3 minutes reading time (553 words)

Brits refuse to cut holidays in order to save money

Economic uncertainty caused by Brexit has encouraged Brits to seek better deals on insurance while reducing their spending on luxuries such as takeaways and shopping. However, recent research has found that the public refuse to sacrifice their trips abroad to improve their financial circumstances.

Since the 2016 Brexit referendum, consumer confidence has steadily fallen. Currently, 61 per cent of the public expects the UK economy to worsen over the next 12 months, and 41 per cent expect their personal financial situation to take a hit.

According to a recent YouGov poll, a third of Brits are concerned about the increasing costs of food and groceries and around one fifth (21 per cent) are worried that they do not have sufficient savings in case of an emergency.

To alleviate some of these Brexit-related worries, more than two-thirds (67 per cent) have said they plan to, or already have started, saving money. Of these respondents, three in five (61 per cent) say there is no particular reason for saving other than they want to be prepared for whatever comes.

Cutting expenses seems to be a high priority for several Brits. Around a third of those with a mortgage are reviewing their current rate (34 per cent) and more than a quarter (26 per cent) of insurance policyholders are looking to get cheaper deals on their critical illness cover, income protection and life insurance.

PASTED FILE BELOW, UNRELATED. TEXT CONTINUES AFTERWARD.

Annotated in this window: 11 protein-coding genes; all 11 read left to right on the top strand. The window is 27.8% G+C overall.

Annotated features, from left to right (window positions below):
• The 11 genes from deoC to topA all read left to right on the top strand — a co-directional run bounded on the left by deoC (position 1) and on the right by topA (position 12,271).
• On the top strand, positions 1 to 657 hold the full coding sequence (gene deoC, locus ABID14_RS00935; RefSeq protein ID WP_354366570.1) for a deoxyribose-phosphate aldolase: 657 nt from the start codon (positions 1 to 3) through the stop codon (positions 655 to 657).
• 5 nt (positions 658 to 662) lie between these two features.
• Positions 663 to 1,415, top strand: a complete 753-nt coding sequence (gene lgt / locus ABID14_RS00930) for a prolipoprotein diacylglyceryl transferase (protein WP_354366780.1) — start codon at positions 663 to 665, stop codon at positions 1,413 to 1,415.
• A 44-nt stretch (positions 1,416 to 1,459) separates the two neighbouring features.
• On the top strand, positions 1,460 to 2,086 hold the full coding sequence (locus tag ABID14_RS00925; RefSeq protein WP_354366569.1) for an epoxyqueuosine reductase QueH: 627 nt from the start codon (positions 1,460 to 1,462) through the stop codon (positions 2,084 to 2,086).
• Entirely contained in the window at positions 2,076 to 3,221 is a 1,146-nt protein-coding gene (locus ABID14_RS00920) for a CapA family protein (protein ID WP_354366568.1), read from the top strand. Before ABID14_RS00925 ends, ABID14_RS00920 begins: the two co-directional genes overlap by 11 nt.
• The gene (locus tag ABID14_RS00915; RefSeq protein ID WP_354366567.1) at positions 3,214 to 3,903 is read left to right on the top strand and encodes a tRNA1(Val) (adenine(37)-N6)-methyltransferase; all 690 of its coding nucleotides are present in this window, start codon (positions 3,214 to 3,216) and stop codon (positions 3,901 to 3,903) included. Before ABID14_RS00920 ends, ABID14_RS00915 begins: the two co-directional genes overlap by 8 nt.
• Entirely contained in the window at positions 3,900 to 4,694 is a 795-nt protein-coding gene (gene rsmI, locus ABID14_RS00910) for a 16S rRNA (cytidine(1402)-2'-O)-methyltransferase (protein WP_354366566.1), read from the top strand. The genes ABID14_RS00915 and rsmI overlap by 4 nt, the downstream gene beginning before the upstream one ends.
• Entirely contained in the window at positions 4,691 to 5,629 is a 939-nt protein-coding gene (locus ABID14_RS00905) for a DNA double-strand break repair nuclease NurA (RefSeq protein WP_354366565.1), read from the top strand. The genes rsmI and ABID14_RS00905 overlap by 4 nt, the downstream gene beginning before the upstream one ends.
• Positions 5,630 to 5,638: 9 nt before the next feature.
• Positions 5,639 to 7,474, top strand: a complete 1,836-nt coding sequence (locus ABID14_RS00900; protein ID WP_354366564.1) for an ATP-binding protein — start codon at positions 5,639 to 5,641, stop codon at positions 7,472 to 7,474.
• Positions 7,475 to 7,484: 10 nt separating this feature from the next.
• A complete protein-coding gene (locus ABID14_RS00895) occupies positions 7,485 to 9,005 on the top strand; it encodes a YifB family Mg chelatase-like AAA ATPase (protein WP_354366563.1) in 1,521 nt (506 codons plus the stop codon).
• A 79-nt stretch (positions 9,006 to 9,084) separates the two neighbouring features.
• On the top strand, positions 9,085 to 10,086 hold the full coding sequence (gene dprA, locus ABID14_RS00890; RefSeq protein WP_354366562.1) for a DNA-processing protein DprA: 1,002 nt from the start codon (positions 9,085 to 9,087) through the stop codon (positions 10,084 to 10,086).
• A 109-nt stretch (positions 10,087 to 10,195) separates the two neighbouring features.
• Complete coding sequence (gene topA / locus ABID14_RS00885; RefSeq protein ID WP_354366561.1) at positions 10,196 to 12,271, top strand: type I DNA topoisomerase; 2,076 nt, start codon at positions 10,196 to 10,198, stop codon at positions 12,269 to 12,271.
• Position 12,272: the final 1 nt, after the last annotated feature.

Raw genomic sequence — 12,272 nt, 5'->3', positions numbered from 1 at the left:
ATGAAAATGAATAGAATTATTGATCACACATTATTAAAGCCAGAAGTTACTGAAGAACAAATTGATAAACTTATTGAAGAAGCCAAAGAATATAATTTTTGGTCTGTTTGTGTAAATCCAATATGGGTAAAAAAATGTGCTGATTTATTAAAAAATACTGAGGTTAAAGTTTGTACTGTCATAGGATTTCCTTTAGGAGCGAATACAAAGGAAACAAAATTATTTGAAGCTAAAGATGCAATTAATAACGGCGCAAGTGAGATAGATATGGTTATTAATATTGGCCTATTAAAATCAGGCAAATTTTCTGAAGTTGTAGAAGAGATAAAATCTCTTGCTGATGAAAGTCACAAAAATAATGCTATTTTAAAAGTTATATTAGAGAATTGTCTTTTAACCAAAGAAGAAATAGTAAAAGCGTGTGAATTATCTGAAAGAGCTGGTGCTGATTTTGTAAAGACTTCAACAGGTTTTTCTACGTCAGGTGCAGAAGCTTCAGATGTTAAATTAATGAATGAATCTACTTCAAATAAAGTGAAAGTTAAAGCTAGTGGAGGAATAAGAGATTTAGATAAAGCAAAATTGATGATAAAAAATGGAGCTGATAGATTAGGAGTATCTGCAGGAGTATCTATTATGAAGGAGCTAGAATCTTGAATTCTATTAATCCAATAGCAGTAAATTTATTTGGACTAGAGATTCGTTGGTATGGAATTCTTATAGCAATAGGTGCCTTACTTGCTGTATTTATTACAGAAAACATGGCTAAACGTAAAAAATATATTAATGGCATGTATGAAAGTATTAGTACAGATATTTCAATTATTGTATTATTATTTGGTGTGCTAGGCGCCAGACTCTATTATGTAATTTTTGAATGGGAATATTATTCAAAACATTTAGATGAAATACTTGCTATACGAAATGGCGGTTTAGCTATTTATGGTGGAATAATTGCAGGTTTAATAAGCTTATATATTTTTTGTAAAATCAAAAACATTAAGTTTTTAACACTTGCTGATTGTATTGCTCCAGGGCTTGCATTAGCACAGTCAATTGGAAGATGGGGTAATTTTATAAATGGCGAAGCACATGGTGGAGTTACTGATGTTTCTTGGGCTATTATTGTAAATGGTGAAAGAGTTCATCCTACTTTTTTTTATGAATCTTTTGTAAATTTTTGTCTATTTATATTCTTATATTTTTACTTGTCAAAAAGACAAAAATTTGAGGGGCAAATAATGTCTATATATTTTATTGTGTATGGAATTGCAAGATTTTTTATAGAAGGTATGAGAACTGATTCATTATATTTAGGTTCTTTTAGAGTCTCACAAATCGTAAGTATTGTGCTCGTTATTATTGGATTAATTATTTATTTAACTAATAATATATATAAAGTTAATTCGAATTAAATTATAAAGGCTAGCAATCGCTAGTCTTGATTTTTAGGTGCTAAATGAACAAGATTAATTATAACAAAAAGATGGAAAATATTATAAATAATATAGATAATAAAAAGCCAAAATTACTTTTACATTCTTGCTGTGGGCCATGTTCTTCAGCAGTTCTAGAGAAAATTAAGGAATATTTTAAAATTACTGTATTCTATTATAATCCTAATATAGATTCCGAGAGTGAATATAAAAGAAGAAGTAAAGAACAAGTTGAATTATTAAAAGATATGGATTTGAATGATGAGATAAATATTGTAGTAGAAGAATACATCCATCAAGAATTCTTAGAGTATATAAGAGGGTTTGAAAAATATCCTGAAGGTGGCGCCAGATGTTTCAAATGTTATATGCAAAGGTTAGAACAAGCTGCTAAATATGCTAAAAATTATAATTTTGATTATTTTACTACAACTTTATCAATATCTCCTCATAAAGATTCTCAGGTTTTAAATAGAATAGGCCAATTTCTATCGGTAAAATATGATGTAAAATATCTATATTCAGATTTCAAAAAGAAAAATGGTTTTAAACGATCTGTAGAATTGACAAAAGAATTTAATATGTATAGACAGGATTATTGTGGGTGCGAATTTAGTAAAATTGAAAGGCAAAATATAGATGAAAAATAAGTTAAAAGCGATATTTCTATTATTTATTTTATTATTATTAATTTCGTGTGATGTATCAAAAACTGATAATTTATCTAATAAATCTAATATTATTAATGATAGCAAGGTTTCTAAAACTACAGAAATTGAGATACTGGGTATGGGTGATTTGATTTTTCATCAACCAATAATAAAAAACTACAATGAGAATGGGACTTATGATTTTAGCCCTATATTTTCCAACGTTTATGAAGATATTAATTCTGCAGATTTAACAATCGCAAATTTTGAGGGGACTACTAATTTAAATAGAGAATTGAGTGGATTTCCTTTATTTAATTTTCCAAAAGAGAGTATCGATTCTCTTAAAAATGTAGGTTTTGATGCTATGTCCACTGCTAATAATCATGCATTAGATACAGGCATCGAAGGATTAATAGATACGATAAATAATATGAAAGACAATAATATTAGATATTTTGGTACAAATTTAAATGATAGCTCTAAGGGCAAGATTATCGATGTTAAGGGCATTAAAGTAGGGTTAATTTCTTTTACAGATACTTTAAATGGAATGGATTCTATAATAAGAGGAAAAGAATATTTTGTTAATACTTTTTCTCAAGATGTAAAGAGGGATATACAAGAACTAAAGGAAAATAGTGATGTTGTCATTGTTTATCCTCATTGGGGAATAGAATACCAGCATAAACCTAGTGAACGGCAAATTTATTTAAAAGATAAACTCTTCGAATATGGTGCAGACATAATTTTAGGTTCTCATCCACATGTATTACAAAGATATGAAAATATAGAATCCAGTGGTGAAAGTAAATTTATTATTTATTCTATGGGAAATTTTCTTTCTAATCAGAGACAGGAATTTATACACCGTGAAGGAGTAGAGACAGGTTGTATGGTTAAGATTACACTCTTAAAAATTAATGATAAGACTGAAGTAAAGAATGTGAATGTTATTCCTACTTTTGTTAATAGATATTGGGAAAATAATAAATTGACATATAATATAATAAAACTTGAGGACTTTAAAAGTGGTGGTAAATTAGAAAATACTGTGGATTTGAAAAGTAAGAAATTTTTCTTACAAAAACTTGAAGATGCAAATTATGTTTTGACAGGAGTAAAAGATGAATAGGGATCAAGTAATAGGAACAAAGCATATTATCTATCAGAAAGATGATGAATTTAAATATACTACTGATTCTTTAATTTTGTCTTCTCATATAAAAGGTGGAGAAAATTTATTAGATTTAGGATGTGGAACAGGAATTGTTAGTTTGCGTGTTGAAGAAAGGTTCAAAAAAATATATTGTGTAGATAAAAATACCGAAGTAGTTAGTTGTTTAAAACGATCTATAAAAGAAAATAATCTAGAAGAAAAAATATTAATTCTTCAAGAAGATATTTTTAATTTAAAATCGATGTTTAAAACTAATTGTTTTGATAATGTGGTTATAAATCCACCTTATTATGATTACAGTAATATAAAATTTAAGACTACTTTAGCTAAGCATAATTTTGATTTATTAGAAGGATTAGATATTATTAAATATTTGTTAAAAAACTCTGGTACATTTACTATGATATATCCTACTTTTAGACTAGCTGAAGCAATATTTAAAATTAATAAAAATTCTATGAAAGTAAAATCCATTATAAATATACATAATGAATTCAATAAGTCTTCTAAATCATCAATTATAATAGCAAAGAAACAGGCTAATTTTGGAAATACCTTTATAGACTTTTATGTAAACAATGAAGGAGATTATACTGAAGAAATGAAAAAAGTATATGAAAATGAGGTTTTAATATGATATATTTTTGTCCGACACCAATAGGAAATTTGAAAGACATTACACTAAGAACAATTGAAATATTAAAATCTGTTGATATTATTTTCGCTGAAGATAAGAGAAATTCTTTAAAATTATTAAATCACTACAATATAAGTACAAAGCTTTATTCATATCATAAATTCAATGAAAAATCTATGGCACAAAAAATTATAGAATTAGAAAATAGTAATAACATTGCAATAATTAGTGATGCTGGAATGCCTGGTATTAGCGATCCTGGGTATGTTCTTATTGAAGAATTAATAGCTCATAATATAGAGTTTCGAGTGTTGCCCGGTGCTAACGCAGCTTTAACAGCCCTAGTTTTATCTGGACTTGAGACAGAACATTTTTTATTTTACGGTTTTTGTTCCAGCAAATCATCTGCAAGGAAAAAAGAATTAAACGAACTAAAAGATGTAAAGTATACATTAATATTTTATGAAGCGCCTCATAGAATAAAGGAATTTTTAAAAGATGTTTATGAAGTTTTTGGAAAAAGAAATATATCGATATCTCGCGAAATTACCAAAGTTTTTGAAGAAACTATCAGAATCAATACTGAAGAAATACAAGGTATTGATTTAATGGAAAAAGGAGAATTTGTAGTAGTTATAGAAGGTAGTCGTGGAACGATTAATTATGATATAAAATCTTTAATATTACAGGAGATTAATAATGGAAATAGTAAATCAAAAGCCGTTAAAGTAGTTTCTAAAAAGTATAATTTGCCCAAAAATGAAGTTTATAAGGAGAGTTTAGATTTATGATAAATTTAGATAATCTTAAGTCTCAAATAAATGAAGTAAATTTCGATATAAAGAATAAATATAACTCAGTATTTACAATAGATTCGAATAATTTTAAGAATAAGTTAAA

Additionally, the public has placed luxuries high up on their list of ways to cut costs. Takeaways are likely to take the biggest hit, with the most significant difference of minus 25 between those who say they will spend more and those who say they will spend less in the coming year. Coffee and snacks out are the next luxury most likely to go, with a gap of -18.

This was closely followed by having a gym membership (-14), and going to the cinema (-13). Consumers plan to spend less in the food and drinks industry as well, with ‘going out for drinks’ showing a gap of -12, and ‘eating out’ at -9. 

However, the most expensive luxury on the poll - travelling abroad - looks to be the least affected. Despite many believing that holidays (66 per cent) and airfares (65 per cent) will be more costly following Brexit, only 24 per cent are actively planning to cut down on their travel spend in the next 12 months. In fact, two in five (40 per cent) have said they will definitely take a trip abroad in 2019.

Similar findings came from the leading association of travel, ABTA, when they discovered Brits would rather reduce their spending on eating out than cut back on their holidays (25 per cent vs 13 per cent). The most common items that people would consider cutting back on in order to save money was alcohol, cigarettes and takeaway meals.

Of the age groups surveyed, 18-24-year olds were the most committed to their holidays, with only six per cent saying they would reduce the number of trips they had to save money. This is despite the age group often being regarded as having the least disposable income.

Contact Us

Facing up to your current financial problems can be extremely stressful. To mitigate these concerns and improve your financial position, get in touch with our experts via the online enquiry form

330,000 Scottish children live in households that ...
30 signs you are financially comfortable

 

Comments

Already Registered? Login Here
No comments made yet. Be the first to submit a comment

Get in Touch


Invalid Input

Invalid Input

Invalid Input
What sector do you fall under?
Invalid Input
I would like to discuss Invalid Input


Invalid Input
  • 08450510210